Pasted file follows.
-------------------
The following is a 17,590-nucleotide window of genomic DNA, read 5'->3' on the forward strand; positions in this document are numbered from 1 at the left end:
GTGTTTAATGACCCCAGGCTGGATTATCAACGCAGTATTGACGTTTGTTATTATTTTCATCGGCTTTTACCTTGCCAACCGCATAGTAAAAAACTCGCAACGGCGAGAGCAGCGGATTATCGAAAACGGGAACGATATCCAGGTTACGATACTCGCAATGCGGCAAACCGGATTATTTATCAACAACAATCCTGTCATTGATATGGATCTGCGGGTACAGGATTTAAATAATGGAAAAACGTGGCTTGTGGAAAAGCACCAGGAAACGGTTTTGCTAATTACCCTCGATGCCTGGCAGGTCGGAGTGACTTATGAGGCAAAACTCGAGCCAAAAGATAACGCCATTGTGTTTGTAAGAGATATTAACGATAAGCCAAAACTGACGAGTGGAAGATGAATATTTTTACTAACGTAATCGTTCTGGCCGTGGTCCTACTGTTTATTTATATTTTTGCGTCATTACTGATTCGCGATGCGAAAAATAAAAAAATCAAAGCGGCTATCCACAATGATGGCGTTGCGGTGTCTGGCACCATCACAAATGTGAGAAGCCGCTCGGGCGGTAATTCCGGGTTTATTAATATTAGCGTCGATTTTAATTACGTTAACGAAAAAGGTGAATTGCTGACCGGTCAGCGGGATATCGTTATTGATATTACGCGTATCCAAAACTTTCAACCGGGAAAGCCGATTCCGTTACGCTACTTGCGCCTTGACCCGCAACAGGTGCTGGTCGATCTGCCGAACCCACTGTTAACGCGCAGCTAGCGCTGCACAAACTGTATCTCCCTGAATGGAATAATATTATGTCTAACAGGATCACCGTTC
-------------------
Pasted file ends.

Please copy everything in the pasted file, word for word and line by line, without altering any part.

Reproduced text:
The following is a 17,590-nucleotide window of genomic DNA, read 5'->3' on the forward strand; positions in this document are numbered from 1 at the left end:
GTGTTTAATGACCCCAGGCTGGATTATCAACGCAGTATTGACGTTTGTTATTATTTTCATCGGCTTTTACCTTGCCAACCGCATAGTAAAAAACTCGCAACGGCGAGAGCAGCGGATTATCGAAAACGGGAACGATATCCAGGTTACGATACTCGCAATGCGGCAAACCGGATTATTTATCAACAACAATCCTGTCATTGATATGGATCTGCGGGTACAGGATTTAAATAATGGAAAAACGTGGCTTGTGGAAAAGCACCAGGAAACGGTTTTGCTAATTACCCTCGATGCCTGGCAGGTCGGAGTGACTTATGAGGCAAAACTCGAGCCAAAAGATAACGCCATTGTGTTTGTAAGAGATATTAACGATAAGCCAAAACTGACGAGTGGAAGATGAATATTTTTACTAACGTAATCGTTCTGGCCGTGGTCCTACTGTTTATTTATATTTTTGCGTCATTACTGATTCGCGATGCGAAAAATAAAAAAATCAAAGCGGCTATCCACAATGATGGCGTTGCGGTGTCTGGCACCATCACAAATGTGAGAAGCCGCTCGGGCGGTAATTCCGGGTTTATTAATATTAGCGTCGATTTTAATTACGTTAACGAAAAAGGTGAATTGCTGACCGGTCAGCGGGATATCGTTATTGATATTACGCGTATCCAAAACTTTCAACCGGGAAAGCCGATTCCGTTACGCTACTTGCGCCTTGACCCGCAACAGGTGCTGGTCGATCTGCCGAACCCACTGTTAACGCGCAGCTAGCGCTGCACAAACTGTATCTCCCTGAATGGAATAATATTATGTCTAACAGGATCACCGTTC